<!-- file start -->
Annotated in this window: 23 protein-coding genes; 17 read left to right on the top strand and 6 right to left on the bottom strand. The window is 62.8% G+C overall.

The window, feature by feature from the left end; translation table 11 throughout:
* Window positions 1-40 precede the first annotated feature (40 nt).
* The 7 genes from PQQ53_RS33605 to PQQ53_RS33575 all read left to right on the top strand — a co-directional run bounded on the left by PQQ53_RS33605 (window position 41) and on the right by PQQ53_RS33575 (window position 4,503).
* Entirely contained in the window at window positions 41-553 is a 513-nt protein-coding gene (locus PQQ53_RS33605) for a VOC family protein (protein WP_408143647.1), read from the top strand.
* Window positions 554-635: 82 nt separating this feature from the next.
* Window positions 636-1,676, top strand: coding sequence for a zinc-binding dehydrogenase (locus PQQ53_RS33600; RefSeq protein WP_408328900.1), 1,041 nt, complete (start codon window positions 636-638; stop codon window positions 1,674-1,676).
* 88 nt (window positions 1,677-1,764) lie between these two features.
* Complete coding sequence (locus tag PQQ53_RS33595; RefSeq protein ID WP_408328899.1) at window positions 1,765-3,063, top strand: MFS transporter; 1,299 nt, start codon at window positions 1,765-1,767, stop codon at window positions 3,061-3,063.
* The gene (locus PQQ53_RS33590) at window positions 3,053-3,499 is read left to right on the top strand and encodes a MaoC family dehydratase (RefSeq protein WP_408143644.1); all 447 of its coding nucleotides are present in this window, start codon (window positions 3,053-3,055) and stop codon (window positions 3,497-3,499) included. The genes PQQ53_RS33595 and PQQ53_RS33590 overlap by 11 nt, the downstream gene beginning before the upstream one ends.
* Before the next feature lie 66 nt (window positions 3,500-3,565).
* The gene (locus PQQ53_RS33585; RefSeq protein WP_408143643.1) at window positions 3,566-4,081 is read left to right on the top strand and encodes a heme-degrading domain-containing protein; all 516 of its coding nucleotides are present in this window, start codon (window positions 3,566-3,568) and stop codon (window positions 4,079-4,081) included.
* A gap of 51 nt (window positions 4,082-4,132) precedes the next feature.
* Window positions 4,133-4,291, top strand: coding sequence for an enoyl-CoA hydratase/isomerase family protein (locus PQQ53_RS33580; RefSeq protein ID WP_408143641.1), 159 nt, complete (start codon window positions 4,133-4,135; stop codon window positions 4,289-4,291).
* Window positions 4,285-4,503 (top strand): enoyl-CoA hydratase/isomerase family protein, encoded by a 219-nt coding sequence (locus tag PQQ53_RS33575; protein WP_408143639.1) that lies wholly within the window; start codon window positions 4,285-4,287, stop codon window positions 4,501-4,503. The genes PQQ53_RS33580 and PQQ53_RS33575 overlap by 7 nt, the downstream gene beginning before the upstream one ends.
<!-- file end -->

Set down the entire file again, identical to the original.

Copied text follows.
Annotated in this window: 23 protein-coding genes; 17 read left to right on the top strand and 6 right to left on the bottom strand. The window is 62.8% G+C overall.

The window, feature by feature from the left end; translation table 11 throughout:
* Window positions 1-40 precede the first annotated feature (40 nt).
* The 7 genes from PQQ53_RS33605 to PQQ53_RS33575 all read left to right on the top strand — a co-directional run bounded on the left by PQQ53_RS33605 (window position 41) and on the right by PQQ53_RS33575 (window position 4,503).
* Entirely contained in the window at window positions 41-553 is a 513-nt protein-coding gene (locus PQQ53_RS33605) for a VOC family protein (protein WP_408143647.1), read from the top strand.
* Window positions 554-635: 82 nt separating this feature from the next.
* Window positions 636-1,676, top strand: coding sequence for a zinc-binding dehydrogenase (locus PQQ53_RS33600; RefSeq protein WP_408328900.1), 1,041 nt, complete (start codon window positions 636-638; stop codon window positions 1,674-1,676).
* 88 nt (window positions 1,677-1,764) lie between these two features.
* Complete coding sequence (locus tag PQQ53_RS33595; RefSeq protein ID WP_408328899.1) at window positions 1,765-3,063, top strand: MFS transporter; 1,299 nt, start codon at window positions 1,765-1,767, stop codon at window positions 3,061-3,063.
* The gene (locus PQQ53_RS33590) at window positions 3,053-3,499 is read left to right on the top strand and encodes a MaoC family dehydratase (RefSeq protein WP_408143644.1); all 447 of its coding nucleotides are present in this window, start codon (window positions 3,053-3,055) and stop codon (window positions 3,497-3,499) included. The genes PQQ53_RS33595 and PQQ53_RS33590 overlap by 11 nt, the downstream gene beginning before the upstream one ends.
* Before the next feature lie 66 nt (window positions 3,500-3,565).
* The gene (locus PQQ53_RS33585; RefSeq protein WP_408143643.1) at window positions 3,566-4,081 is read left to right on the top strand and encodes a heme-degrading domain-containing protein; all 516 of its coding nucleotides are present in this window, start codon (window positions 3,566-3,568) and stop codon (window positions 4,079-4,081) included.
* A gap of 51 nt (window positions 4,082-4,132) precedes the next feature.
* Window positions 4,133-4,291, top strand: coding sequence for an enoyl-CoA hydratase/isomerase family protein (locus PQQ53_RS33580; RefSeq protein ID WP_408143641.1), 159 nt, complete (start codon window positions 4,133-4,135; stop codon window positions 4,289-4,291).
* Window positions 4,285-4,503 (top strand): enoyl-CoA hydratase/isomerase family protein, encoded by a 219-nt coding sequence (locus tag PQQ53_RS33575; protein WP_408143639.1) that lies wholly within the window; start codon window positions 4,285-4,287, stop codon window positions 4,501-4,503. The genes PQQ53_RS33580 and PQQ53_RS33575 overlap by 7 nt, the downstream gene beginning before the upstream one ends.